Generally speaking, you might feel like you have a stomachache that is a little worse than usual, but appendicitis can advance quickly. Your issues might deteriorate in less than a day. You may feel even worse since you will likely have a high temperature, followed by vomiting, and your stomach may hurt all the way from your belly button to the bottom right side of your abdomen.


Diagnosis By Doctor

If you see a doctor because you have any of the symptoms of an inflamed appendix or appendicitis, the doctor will make a diagnosis using the following methods:

In order to rule out the likelihood of other medical issues, the doctor will assess your symptoms and review your medical history.

It's possible that someone will ask you to identify the location of the pain. The doctor may then perform a physical examination to look for tenderness, potential percussions, and rebound pain.

The doctor will then try using a stethoscope to listen to your abdomen and perform tests including a digital rectal and pelvic examination.

The doctor might advise you to undergo a blood test and urinalysis depending on your problems, which will eliminate the possibility of other complications.


Risks & Complications

Anaesthesia reaction: A person may be put under anaesthesia before having their appendix removed in order to relieve the discomfort, but depending on how their body responds to the anaesthesia, this could expose them to complications including breathing difficulties during the procedure.

Bleeding: If a person has acute appendicitis, the appendix may rupture, causing significant gastrointestinal haemorrhage from an appendiceal stump, which may result in major rectal bleeding. Such instances are, however, thought to be incredibly unusual.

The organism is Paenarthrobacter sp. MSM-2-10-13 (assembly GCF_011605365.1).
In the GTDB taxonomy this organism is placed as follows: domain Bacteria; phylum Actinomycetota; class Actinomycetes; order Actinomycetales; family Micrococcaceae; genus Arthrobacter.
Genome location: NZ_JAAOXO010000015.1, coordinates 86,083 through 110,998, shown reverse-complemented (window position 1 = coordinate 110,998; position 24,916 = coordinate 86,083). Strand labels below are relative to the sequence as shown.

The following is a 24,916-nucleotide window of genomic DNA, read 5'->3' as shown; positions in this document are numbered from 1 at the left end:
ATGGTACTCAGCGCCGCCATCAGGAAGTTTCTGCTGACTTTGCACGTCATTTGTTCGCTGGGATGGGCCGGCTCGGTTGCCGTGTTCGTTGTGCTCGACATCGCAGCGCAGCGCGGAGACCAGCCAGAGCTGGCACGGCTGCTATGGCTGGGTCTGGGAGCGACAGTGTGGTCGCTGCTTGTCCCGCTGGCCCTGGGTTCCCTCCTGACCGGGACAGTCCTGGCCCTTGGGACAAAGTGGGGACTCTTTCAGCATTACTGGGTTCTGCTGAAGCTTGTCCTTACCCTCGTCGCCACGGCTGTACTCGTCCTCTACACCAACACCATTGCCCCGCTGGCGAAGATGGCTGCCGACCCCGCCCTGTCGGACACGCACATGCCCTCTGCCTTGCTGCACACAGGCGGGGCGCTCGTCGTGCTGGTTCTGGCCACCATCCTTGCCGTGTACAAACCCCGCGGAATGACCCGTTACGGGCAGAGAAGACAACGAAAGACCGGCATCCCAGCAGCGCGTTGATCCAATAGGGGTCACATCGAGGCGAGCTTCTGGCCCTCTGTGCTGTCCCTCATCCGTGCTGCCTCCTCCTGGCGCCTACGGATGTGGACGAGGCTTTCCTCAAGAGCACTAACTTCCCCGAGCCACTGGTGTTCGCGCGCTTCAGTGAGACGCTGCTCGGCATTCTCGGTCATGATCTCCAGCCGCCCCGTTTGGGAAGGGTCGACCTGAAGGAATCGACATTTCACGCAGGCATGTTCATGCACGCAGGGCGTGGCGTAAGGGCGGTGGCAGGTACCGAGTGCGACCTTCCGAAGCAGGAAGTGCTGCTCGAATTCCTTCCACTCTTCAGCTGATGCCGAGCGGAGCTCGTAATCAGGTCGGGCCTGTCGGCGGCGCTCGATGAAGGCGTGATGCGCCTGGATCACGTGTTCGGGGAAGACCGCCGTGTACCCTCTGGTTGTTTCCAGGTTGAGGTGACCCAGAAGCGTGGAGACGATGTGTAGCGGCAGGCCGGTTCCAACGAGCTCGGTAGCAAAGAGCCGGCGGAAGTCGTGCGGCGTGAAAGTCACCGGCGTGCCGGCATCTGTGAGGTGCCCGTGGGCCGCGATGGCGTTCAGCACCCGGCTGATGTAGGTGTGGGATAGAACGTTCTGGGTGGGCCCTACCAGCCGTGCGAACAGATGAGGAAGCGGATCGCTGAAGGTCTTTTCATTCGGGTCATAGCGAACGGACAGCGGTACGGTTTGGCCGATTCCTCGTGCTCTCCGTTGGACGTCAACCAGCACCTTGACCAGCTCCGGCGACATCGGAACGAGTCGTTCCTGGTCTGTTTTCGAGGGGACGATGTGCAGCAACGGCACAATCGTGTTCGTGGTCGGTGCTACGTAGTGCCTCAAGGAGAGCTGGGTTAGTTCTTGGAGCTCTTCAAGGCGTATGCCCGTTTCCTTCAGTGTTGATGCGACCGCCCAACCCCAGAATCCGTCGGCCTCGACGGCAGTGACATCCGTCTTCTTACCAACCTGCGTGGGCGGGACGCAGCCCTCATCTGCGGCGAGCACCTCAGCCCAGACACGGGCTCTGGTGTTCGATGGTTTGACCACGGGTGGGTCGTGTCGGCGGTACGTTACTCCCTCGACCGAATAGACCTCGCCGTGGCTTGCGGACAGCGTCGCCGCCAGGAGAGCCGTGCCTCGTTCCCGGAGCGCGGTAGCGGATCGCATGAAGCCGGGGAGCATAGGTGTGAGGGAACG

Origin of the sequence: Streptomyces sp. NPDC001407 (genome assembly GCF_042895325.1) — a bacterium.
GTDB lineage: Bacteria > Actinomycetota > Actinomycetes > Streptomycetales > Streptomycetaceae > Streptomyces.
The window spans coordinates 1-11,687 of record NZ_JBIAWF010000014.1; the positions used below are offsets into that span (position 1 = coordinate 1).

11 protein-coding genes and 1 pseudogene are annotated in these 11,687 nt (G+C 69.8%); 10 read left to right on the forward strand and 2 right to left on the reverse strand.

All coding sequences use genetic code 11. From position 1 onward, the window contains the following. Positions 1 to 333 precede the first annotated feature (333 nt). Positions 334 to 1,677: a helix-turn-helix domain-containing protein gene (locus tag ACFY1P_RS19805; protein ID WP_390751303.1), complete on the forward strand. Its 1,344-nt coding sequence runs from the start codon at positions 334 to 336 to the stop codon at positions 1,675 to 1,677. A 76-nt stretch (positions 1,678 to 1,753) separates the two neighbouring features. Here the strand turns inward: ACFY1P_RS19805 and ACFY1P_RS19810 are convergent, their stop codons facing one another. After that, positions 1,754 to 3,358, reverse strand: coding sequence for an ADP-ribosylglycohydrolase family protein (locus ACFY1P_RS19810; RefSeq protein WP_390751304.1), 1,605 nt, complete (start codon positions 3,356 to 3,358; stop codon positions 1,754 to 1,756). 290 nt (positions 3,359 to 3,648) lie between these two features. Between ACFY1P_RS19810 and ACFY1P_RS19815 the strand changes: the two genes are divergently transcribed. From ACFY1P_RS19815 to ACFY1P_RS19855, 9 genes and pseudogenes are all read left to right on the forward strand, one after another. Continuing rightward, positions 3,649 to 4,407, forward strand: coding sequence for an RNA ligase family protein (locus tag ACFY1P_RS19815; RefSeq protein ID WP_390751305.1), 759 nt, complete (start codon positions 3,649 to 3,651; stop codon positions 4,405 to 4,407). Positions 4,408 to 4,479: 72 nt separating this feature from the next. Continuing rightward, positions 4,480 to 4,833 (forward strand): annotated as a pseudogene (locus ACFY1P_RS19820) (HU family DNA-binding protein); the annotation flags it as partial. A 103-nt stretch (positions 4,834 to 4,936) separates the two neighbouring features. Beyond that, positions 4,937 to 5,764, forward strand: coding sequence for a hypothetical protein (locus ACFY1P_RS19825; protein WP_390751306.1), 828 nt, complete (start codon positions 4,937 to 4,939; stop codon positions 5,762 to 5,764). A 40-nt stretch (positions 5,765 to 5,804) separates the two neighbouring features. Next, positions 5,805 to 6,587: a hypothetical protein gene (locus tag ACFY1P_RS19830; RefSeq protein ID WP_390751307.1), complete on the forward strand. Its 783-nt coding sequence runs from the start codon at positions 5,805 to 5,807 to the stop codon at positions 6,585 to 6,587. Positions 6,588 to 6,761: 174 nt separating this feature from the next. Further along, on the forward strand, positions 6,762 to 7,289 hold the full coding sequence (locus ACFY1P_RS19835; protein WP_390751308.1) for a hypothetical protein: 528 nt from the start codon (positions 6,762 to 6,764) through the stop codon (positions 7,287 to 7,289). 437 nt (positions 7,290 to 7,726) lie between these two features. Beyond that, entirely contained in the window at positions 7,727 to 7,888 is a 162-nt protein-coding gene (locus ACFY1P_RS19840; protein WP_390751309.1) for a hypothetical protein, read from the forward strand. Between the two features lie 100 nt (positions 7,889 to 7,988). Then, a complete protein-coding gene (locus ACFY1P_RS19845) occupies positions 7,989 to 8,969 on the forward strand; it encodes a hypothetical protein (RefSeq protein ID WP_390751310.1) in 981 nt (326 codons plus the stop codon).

During an appendectomy, the appendix may burst, resulting in inflammation that may be followed by redness or infection in the abdominal region.

Bowel Obstruction: Because of the development of adhesions surrounding the appendix, bowel obstruction may occur after abdominal surgery.

Infection of the wound: When skin is cut or punctured during surgery, this could result in an infection in the vicinity of the wound, resulting in symptoms like redness, swelling, or bleeding, followed by pain and fever.

Injury to the neighbouring organs: Although unlikely, a surgical procedure could harm the tissues and organs in the area. This could result in the formation of scar tissue and possibly result in bowel obstruction.



  • By far, there is no known way to stop appendicitis from occurring. However,
  • By eating a balanced diet that contains an adequate number of fruits, vegetables, oats, brown rice, whole wheat, and other whole grains that are high in fiber,
  • You may be able to reduce the risk.


When should you see a doctor?

There are a lot of signs and symptoms that indicate you may have an inflamed appendix, including abrupt worsening stomach discomfort, appetite loss, and fever, followed by unfavorable bowel habits, nausea, and vomiting. If you have any of these symptoms, you should contact a doctor right once to obtain medical attention since, if left untreated, they could worsen and pose a serious risk to your life.


Recovery rate

Laparoscopic appendectomy recovery typically lasts 1 to 3 weeks at most, and patients may typically return to work and resume everyday activities within that time period. In contrast, open appendectomy recovery often lasts 3 to 4 weeks before a patient can resume their normal daily routine. According to the severity of the ailment and how well the patient's body responds to treatment, the rate of recovery differs from person to person.